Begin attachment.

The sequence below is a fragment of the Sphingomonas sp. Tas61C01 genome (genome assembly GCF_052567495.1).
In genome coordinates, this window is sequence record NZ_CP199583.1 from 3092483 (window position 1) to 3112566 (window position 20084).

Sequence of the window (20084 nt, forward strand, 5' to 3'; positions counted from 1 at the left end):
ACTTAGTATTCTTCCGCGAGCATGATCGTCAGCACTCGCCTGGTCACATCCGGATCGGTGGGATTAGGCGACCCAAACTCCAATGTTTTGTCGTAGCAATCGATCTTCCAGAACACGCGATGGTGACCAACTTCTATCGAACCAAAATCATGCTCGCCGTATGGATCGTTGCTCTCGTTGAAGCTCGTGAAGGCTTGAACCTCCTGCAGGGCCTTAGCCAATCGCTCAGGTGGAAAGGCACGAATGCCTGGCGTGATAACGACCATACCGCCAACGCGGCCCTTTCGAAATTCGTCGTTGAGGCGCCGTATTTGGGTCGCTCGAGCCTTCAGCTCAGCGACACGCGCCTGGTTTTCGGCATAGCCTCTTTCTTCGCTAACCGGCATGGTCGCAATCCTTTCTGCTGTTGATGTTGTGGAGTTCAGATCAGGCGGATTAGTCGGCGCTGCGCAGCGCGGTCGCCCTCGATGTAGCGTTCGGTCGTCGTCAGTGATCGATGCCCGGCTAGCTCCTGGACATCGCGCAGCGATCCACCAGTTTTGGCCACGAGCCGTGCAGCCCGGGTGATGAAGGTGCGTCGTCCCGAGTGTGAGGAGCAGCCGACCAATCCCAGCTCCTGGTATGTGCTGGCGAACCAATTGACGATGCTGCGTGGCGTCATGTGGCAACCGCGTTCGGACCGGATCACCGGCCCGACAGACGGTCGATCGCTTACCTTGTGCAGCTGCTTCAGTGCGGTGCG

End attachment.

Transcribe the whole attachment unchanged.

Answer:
The sequence below is a fragment of the Sphingomonas sp. Tas61C01 genome (genome assembly GCF_052567495.1).
In genome coordinates, this window is sequence record NZ_CP199583.1 from 3092483 (window position 1) to 3112566 (window position 20084).

Sequence of the window (20084 nt, forward strand, 5' to 3'; positions counted from 1 at the left end):
ACTTAGTATTCTTCCGCGAGCATGATCGTCAGCACTCGCCTGGTCACATCCGGATCGGTGGGATTAGGCGACCCAAACTCCAATGTTTTGTCGTAGCAATCGATCTTCCAGAACACGCGATGGTGACCAACTTCTATCGAACCAAAATCATGCTCGCCGTATGGATCGTTGCTCTCGTTGAAGCTCGTGAAGGCTTGAACCTCCTGCAGGGCCTTAGCCAATCGCTCAGGTGGAAAGGCACGAATGCCTGGCGTGATAACGACCATACCGCCAACGCGGCCCTTTCGAAATTCGTCGTTGAGGCGCCGTATTTGGGTCGCTCGAGCCTTCAGCTCAGCGACACGCGCCTGGTTTTCGGCATAGCCTCTTTCTTCGCTAACCGGCATGGTCGCAATCCTTTCTGCTGTTGATGTTGTGGAGTTCAGATCAGGCGGATTAGTCGGCGCTGCGCAGCGCGGTCGCCCTCGATGTAGCGTTCGGTCGTCGTCAGTGATCGATGCCCGGCTAGCTCCTGGACATCGCGCAGCGATCCACCAGTTTTGGCCACGAGCCGTGCAGCCCGGGTGATGAAGGTGCGTCGTCCCGAGTGTGAGGAGCAGCCGACCAATCCCAGCTCCTGGTATGTGCTGGCGAACCAATTGACGATGCTGCGTGGCGTCATGTGGCAACCGCGTTCGGACCGGATCACCGGCCCGACAGACGGTCGATCGCTTACCTTGTGCAGCTGCTTCAGTGCGGTGCG